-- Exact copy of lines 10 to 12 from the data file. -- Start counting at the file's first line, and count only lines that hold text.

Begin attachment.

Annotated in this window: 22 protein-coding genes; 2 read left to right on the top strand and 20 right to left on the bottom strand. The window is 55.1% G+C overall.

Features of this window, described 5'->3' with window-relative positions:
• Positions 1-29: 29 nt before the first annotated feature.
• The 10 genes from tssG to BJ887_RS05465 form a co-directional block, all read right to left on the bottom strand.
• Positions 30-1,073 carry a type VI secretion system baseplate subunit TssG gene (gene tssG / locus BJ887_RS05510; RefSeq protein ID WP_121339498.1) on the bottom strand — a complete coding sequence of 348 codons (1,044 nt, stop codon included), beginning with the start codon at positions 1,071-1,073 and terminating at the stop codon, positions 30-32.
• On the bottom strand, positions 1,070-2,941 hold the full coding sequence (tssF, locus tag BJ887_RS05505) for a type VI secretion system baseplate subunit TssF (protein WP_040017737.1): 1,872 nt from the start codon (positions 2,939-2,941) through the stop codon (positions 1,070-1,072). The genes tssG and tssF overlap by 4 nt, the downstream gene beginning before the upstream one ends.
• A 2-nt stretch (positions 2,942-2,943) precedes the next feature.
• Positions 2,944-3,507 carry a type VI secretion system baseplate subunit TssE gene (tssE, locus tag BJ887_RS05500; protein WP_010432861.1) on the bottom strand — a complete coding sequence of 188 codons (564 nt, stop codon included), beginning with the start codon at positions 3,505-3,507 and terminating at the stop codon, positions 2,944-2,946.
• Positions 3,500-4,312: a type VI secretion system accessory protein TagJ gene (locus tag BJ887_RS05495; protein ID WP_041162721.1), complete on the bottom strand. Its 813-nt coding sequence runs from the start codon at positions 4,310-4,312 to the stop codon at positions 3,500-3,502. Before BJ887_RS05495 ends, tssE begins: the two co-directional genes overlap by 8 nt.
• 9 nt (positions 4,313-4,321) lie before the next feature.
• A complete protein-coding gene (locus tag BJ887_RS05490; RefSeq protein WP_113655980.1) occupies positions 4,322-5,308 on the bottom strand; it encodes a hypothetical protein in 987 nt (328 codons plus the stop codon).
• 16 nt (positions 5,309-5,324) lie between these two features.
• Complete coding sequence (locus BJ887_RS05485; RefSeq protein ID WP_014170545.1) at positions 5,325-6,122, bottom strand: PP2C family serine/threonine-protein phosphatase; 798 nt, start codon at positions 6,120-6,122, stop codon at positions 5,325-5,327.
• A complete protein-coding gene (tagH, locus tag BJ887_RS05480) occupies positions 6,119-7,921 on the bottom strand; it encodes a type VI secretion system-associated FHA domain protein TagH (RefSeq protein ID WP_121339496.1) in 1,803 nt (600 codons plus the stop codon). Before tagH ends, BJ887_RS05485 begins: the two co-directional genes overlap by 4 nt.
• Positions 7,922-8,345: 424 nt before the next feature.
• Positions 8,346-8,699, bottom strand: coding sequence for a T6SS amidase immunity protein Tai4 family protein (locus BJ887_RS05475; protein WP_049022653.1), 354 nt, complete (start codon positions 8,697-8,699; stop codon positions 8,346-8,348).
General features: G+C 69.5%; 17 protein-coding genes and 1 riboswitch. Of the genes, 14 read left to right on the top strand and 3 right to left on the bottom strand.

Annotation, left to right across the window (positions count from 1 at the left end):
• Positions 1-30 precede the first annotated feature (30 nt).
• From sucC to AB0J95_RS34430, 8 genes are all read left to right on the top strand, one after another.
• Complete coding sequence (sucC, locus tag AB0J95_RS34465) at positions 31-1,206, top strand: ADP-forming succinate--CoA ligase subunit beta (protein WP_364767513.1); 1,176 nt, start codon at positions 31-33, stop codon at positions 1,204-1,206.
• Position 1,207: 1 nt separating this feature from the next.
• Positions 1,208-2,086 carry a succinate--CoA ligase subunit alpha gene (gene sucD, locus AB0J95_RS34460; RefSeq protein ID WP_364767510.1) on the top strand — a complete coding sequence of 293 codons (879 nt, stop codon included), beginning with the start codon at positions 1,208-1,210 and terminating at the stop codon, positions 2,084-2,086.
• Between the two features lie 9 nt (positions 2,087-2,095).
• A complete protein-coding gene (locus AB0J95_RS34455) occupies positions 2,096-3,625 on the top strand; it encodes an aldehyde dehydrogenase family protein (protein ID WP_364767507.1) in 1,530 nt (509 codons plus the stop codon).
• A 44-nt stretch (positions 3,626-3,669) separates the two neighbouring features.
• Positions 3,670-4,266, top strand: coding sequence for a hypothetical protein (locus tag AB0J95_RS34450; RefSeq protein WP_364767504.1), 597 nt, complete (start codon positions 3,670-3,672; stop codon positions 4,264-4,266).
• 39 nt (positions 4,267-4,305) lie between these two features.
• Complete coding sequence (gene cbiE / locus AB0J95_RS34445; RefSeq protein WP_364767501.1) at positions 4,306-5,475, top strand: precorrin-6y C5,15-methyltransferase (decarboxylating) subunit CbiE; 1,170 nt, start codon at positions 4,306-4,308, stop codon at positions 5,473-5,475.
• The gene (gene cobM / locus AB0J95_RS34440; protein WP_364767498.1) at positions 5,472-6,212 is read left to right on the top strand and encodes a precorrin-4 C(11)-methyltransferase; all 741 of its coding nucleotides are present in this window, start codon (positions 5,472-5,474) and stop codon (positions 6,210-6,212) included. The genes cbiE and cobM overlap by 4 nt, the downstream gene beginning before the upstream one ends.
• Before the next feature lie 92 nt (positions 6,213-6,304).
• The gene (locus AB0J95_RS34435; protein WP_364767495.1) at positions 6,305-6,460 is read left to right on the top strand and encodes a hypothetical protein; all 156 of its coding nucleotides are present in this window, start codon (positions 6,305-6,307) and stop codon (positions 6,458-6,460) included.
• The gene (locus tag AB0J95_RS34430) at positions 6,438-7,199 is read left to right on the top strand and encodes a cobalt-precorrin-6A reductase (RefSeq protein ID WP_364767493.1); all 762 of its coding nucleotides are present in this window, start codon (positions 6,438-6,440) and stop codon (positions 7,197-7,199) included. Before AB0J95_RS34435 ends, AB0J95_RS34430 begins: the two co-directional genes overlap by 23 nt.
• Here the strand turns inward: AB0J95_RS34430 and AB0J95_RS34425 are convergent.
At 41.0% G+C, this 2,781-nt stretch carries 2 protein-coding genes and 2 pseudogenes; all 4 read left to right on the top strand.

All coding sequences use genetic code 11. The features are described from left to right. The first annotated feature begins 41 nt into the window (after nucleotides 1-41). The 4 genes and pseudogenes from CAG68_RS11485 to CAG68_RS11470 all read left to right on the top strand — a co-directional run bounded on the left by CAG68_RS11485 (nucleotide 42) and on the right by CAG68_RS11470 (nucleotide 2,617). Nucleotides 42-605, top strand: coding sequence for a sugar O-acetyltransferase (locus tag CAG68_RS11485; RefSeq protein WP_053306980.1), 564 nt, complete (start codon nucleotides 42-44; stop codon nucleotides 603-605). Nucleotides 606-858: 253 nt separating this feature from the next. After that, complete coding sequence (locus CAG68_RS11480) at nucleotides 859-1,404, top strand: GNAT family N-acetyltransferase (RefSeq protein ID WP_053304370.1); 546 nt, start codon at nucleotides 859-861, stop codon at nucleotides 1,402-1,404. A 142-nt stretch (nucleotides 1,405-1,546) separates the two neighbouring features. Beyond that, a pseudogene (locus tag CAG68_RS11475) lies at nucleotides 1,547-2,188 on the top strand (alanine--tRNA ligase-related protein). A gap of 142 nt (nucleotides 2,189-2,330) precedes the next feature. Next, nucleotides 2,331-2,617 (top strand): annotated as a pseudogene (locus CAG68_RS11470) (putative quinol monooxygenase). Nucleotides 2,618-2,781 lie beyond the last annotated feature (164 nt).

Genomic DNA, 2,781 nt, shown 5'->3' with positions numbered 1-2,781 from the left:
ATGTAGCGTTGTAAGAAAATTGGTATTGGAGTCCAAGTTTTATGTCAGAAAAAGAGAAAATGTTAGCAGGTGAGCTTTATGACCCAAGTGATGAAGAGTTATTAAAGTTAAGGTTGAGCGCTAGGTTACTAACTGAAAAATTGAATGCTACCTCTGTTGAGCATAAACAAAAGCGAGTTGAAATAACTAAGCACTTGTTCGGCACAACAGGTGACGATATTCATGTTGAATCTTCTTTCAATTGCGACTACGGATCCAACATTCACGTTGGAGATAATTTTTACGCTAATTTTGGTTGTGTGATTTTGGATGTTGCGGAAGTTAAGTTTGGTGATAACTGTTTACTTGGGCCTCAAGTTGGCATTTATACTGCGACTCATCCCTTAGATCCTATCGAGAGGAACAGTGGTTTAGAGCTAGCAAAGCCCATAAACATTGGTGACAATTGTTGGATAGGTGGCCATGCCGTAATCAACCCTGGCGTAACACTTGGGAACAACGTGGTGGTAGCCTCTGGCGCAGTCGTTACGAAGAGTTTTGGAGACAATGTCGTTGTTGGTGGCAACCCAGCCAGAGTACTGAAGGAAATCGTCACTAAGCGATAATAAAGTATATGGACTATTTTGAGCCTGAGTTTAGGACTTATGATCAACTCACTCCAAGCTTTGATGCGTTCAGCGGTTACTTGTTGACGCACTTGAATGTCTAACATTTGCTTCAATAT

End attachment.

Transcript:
• 9 nt (positions 4,313-4,321) lie before the next feature.
• A complete protein-coding gene (locus tag BJ887_RS05490; RefSeq protein WP_113655980.1) occupies positions 4,322-5,308 on the bottom strand; it encodes a hypothetical protein in 987 nt (328 codons plus the stop codon).
• 16 nt (positions 5,309-5,324) lie between these two features.